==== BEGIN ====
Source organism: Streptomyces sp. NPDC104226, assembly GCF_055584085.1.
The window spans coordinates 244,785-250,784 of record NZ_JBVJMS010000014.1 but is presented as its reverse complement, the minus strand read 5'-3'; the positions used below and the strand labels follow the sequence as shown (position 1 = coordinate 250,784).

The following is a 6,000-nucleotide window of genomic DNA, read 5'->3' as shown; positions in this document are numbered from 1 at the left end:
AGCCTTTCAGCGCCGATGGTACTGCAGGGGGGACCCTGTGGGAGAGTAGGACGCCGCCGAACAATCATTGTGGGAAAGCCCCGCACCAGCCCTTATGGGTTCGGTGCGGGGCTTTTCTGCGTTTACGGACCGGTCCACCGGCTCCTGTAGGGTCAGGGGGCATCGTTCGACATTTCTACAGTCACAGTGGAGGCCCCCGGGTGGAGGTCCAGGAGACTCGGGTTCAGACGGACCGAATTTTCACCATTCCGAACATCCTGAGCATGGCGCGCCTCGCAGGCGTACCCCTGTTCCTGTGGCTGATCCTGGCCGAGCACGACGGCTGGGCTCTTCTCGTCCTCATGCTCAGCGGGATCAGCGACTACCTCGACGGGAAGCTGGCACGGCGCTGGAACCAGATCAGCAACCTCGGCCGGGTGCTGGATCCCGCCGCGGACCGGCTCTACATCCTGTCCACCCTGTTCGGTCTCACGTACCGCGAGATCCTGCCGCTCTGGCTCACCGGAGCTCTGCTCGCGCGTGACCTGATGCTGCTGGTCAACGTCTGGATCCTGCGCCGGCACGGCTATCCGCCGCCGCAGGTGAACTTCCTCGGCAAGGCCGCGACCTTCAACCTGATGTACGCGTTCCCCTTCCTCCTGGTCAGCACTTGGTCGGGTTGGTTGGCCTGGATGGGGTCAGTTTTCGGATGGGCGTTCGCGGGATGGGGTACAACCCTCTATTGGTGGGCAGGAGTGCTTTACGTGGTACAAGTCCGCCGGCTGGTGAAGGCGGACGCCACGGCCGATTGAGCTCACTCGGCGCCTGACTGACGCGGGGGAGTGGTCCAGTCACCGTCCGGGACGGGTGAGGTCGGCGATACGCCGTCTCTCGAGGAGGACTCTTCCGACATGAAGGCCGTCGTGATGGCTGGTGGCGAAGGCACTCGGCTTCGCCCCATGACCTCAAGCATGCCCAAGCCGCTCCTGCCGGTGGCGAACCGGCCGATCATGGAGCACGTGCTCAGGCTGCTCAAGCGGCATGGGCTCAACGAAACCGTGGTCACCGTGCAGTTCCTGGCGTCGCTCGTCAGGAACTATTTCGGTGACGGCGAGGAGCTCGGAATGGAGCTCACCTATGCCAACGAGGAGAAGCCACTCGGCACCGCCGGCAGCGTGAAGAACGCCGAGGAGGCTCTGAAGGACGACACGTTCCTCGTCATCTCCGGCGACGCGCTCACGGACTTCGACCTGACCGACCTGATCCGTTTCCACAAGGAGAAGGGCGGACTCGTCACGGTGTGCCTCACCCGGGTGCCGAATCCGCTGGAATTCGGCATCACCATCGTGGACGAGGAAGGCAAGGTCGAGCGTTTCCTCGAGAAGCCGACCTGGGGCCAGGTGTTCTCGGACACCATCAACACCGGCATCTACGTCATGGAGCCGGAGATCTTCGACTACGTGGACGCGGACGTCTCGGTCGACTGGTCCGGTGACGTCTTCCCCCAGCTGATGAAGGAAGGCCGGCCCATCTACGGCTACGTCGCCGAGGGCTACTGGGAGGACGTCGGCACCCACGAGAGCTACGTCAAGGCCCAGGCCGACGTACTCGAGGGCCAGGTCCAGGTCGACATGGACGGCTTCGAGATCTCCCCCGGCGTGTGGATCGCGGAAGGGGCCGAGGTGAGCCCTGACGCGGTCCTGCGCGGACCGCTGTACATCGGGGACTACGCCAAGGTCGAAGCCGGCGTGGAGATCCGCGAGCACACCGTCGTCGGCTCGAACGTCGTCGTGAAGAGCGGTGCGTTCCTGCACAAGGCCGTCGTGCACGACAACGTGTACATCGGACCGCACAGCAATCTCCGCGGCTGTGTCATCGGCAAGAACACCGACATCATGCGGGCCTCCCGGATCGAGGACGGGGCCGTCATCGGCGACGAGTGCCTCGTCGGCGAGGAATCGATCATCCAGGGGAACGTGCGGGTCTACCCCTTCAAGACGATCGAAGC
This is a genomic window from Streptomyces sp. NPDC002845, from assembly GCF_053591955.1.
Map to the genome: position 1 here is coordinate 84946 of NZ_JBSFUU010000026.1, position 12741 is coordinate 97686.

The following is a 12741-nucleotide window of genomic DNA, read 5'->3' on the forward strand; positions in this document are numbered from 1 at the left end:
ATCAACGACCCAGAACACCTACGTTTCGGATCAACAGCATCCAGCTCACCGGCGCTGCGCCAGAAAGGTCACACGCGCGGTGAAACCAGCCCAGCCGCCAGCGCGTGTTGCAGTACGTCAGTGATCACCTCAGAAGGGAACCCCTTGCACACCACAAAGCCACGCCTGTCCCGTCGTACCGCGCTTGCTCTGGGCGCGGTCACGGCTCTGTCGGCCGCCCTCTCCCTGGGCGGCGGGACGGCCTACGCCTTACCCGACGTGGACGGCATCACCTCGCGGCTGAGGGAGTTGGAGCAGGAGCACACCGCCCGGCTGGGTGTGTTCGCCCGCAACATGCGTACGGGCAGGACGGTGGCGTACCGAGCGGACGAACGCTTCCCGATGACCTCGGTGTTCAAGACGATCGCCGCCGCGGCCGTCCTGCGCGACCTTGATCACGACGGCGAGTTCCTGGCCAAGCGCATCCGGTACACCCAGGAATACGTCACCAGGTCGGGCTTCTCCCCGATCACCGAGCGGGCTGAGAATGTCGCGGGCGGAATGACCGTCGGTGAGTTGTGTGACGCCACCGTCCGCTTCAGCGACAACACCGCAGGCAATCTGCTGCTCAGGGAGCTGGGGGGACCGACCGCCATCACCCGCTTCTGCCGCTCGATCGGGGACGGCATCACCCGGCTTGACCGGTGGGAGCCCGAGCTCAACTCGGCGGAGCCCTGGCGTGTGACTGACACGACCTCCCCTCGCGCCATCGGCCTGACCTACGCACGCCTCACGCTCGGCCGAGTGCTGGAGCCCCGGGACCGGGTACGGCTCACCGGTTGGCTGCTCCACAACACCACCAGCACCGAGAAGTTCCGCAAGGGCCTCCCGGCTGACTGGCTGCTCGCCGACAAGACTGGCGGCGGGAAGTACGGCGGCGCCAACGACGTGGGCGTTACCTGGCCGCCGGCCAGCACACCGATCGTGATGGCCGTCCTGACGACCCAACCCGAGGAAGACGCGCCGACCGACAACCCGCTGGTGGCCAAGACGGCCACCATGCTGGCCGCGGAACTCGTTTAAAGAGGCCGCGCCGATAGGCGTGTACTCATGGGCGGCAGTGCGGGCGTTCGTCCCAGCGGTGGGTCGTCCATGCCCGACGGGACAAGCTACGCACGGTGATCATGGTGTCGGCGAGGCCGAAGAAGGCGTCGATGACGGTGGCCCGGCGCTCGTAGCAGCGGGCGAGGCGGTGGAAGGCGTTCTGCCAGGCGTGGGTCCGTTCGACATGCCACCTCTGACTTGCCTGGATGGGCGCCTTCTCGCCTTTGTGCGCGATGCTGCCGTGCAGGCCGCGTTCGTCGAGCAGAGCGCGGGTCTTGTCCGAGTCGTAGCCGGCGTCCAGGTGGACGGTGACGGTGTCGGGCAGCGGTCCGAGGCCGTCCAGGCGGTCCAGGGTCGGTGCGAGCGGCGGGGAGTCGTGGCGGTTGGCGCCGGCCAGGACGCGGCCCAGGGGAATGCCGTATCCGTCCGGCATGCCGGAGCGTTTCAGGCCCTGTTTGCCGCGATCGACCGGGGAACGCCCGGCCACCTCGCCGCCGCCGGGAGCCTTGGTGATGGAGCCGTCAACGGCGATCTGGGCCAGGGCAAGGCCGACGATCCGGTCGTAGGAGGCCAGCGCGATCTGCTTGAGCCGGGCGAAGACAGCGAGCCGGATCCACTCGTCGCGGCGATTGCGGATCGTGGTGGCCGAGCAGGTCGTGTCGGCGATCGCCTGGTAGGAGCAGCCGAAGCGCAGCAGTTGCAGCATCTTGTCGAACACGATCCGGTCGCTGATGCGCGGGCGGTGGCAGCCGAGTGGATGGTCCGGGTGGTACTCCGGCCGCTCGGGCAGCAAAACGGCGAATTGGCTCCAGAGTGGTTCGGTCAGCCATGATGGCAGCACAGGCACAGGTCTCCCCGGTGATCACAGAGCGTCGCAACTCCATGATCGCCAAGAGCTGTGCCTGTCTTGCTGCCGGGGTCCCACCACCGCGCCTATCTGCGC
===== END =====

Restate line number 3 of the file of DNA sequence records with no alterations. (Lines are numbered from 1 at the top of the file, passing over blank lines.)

The following is a 6,000-nucleotide window of genomic DNA, read 5'->3' as shown; positions in this document are numbered from 1 at the left end: